Mortgage Brokers Must Adhere to New Loan Disclosure Laws By the End Of July 2009

Posted by  on Aug 08, 2010

Even the Lowest Mortgage Rates Still Need Proper Disclosures

Regulation Z, more commonly known as the Truth in Lending Act (TILA), is a consumer protection regulation that requires proper disclosure of mortgage costs associated with the financing of a home. On July 30, 2008, the Federal Reserve Board finalized a series of improvements to these existing disclosures that would take affect by the end of July 2009. The Mortgage Disclosure Improvement Act (MDIA) of 2008 was also changed to require disclosures for certain mortgages that were not previously covered before. Specifically, the new disclosure improvements would affect "any extension of credit secured by the dwelling of a consumer"--this includes home refinance loans, home equity loans (not HELOCs), and traditional purchase money transactions.

Key Changes Affecting Most Mortgage Transactions:

  • Mortgage lenders must issue a good faith estimate of mortgage loan costs within three business days of a loan application. This should include current mortgage rates, terms of the home loan, and any fees charged by the lender.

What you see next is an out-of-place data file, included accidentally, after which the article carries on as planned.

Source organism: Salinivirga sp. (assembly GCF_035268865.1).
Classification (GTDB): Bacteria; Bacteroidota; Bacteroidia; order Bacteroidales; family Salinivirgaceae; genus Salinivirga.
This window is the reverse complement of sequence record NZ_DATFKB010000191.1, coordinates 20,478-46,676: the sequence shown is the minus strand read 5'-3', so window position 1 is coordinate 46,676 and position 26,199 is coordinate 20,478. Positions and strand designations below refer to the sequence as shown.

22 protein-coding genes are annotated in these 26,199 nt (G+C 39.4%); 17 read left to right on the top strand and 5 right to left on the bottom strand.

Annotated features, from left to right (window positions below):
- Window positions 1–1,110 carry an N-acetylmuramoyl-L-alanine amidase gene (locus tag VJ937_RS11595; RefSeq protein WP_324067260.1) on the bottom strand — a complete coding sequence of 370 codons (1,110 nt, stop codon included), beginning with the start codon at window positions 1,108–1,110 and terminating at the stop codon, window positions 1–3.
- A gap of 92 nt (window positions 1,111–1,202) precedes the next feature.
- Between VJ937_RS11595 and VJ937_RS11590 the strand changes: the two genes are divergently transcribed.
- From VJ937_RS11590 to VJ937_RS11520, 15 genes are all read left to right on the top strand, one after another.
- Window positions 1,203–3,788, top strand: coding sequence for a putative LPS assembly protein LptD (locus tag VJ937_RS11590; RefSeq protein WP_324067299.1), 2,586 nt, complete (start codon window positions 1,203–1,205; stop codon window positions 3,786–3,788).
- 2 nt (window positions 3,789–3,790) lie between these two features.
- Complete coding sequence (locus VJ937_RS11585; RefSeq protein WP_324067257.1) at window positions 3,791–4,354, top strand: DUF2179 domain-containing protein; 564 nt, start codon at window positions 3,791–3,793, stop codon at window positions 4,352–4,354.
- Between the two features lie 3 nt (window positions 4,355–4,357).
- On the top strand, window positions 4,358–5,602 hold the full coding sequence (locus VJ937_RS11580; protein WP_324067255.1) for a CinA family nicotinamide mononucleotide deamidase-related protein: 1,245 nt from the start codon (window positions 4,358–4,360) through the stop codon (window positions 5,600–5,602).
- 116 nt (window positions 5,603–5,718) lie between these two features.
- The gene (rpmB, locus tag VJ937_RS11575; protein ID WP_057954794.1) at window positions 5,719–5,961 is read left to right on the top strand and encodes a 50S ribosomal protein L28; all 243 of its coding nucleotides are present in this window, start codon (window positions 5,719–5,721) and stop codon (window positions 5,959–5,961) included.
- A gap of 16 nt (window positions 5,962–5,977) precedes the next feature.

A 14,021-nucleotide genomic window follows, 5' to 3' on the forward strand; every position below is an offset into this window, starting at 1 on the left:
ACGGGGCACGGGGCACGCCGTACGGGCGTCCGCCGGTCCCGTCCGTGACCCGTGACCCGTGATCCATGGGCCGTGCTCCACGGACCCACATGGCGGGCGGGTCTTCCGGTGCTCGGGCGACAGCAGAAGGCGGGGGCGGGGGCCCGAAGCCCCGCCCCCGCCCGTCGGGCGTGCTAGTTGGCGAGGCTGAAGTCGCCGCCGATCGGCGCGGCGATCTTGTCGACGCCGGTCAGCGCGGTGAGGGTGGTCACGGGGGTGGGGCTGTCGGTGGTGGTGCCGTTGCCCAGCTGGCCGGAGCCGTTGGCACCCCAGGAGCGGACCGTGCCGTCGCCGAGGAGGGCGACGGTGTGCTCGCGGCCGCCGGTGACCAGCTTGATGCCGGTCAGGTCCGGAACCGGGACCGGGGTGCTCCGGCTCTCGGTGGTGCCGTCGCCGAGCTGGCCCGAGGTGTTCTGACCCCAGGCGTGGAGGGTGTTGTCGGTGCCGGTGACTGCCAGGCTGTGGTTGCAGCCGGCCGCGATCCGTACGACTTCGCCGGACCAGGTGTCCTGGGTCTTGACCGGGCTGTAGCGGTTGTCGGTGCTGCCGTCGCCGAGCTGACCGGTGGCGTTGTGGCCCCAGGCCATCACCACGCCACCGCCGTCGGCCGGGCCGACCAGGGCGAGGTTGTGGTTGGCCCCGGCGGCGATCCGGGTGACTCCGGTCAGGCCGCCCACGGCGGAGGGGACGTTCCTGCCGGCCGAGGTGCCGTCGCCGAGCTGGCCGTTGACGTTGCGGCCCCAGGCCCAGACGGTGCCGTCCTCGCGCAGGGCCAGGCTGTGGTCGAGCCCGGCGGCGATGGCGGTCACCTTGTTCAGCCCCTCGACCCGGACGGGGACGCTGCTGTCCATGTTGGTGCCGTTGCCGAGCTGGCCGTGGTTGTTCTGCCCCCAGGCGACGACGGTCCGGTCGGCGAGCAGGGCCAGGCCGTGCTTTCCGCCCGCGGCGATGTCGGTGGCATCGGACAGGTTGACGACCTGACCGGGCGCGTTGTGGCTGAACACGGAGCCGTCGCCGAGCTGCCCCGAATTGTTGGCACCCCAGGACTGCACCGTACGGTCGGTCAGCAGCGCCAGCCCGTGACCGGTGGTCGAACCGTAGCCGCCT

• The only fee that mortgage lenders can collect upfront within this three day period is a reasonable credit report fee.
  • If a borrower's annual percentage rate (APR) changes beyond the specified tolerance (0.125% in most cases), mortgage lenders are required to reissue corrected disclosures before final loan documents are signed. Closings can occur no sooner than three business days after a corrected APR disclosure is issued.

Clearer Loan Disclosures Help Borrowers Decipher Mortgage Costs

The government has also proposed more key changes to disclosures which would further clear up common confusions, and include more prohibitions against irresponsible lending. These proposals include clearer explanations of adjustable rate mortgages, proper disclosure of comparable APRs given to borrowers with excellent credit, and stricter limitations to prevent mortgage 'steering'.

Most responsible mortgage lenders have already implemented these changes, but the new amendments should create a more defined standard in the mortgage industry. As you can imagine, even with the lowest mortgage rates in years, the proper disclosures must still be put in place to help borrowers fully comprehend the true costs of a mortgage.


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